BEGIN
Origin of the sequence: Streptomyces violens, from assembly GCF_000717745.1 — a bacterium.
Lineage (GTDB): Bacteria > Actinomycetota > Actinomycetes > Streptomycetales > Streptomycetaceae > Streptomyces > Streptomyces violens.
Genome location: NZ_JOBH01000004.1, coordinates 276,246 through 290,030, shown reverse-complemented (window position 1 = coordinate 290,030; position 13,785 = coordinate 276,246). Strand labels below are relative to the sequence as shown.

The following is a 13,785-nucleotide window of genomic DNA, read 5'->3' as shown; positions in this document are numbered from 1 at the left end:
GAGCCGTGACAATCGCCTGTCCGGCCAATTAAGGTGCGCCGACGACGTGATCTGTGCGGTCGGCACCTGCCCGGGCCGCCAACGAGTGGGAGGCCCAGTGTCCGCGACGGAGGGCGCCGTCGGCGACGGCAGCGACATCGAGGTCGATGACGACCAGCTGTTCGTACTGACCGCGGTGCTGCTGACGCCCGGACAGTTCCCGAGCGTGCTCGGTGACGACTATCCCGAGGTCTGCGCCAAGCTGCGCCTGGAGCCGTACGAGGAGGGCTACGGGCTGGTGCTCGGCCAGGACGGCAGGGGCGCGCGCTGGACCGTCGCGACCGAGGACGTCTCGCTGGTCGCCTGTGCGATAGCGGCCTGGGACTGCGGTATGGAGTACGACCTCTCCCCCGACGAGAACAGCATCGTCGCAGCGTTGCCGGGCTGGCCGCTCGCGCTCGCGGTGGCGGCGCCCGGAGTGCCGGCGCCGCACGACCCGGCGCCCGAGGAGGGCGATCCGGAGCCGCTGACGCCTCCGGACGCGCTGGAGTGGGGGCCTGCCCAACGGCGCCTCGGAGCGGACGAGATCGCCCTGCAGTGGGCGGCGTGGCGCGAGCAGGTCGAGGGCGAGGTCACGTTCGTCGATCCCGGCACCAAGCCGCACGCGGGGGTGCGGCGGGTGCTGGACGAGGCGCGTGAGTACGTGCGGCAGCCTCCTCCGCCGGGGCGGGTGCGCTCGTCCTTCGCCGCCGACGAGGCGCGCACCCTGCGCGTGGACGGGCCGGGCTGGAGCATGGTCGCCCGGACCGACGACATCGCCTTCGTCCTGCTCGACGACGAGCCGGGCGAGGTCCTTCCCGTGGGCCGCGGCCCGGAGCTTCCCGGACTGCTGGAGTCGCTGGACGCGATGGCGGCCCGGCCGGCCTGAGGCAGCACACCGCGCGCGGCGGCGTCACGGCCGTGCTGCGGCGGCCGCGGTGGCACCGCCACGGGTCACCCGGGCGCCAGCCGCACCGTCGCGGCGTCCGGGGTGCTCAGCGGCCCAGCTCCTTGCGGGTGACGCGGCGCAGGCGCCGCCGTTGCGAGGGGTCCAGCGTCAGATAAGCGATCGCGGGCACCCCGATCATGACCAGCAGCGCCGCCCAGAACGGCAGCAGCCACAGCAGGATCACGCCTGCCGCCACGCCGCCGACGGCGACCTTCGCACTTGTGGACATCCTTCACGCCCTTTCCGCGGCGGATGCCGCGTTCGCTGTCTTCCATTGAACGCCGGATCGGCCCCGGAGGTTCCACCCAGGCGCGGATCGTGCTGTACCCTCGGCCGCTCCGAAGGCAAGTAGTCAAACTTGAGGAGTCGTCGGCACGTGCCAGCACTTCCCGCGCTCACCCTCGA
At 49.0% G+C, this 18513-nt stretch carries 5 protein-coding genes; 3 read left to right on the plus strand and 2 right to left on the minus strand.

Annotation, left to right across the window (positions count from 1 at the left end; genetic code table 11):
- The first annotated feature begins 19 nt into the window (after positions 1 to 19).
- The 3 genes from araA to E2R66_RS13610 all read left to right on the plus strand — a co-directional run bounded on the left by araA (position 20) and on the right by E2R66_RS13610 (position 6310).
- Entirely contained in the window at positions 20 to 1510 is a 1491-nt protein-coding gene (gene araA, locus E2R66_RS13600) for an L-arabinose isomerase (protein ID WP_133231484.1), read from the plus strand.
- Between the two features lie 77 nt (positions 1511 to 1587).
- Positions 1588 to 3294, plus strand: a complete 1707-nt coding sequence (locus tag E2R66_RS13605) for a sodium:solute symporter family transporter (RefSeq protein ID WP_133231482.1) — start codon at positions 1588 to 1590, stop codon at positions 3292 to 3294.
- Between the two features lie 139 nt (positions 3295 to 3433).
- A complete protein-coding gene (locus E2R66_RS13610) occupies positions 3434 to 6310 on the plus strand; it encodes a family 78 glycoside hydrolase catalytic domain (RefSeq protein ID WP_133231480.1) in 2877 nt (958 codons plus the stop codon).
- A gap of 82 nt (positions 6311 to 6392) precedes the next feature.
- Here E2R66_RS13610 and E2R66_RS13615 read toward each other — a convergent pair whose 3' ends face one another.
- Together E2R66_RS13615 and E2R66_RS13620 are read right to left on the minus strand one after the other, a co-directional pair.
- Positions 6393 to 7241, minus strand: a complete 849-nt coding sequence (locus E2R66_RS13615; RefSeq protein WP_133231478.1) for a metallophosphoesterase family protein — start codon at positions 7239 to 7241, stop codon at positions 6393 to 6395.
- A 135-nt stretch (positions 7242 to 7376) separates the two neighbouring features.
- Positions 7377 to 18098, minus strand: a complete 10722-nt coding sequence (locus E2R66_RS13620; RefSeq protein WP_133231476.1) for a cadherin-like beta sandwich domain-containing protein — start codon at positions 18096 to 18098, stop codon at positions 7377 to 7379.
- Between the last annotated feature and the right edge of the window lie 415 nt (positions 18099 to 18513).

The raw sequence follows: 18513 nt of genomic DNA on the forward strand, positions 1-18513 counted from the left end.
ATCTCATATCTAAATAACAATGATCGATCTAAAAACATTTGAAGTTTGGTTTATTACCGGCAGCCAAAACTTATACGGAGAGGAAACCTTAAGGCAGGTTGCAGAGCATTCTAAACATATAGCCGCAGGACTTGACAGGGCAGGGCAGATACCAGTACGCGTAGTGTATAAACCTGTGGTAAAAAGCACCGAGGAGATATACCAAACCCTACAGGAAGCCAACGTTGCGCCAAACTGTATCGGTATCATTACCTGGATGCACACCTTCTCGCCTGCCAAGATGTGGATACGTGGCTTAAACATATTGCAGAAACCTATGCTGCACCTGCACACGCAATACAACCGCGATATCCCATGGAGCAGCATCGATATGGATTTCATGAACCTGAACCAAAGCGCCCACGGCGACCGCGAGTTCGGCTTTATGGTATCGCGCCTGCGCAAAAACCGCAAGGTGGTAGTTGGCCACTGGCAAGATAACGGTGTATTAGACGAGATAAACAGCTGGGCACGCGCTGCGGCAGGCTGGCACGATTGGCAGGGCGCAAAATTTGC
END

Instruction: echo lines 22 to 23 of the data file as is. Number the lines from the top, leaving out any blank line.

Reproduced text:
The raw sequence follows: 18513 nt of genomic DNA on the forward strand, positions 1-18513 counted from the left end.
ATCTCATATCTAAATAACAATGATCGATCTAAAAACATTTGAAGTTTGGTTTATTACCGGCAGCCAAAACTTATACGGAGAGGAAACCTTAAGGCAGGTTGCAGAGCATTCTAAACATATAGCCGCAGGACTTGACAGGGCAGGGCAGATACCAGTACGCGTAGTGTATAAACCTGTGGTAAAAAGCACCGAGGAGATATACCAAACCCTACAGGAAGCCAACGTTGCGCCAAACTGTATCGGTATCATTACCTGGATGCACACCTTCTCGCCTGCCAAGATGTGGATACGTGGCTTAAACATATTGCAGAAACCTATGCTGCACCTGCACACGCAATACAACCGCGATATCCCATGGAGCAGCATCGATATGGATTTCATGAACCTGAACCAAAGCGCCCACGGCGACCGCGAGTTCGGCTTTATGGTATCGCGCCTGCGCAAAAACCGCAAGGTGGTAGTTGGCCACTGGCAAGATAACGGTGTATTAGACGAGATAAACAGCTGGGCACGCGCTGCGGCAGGCTGGCACGATTGGCAGGGCGCAAAATTTGC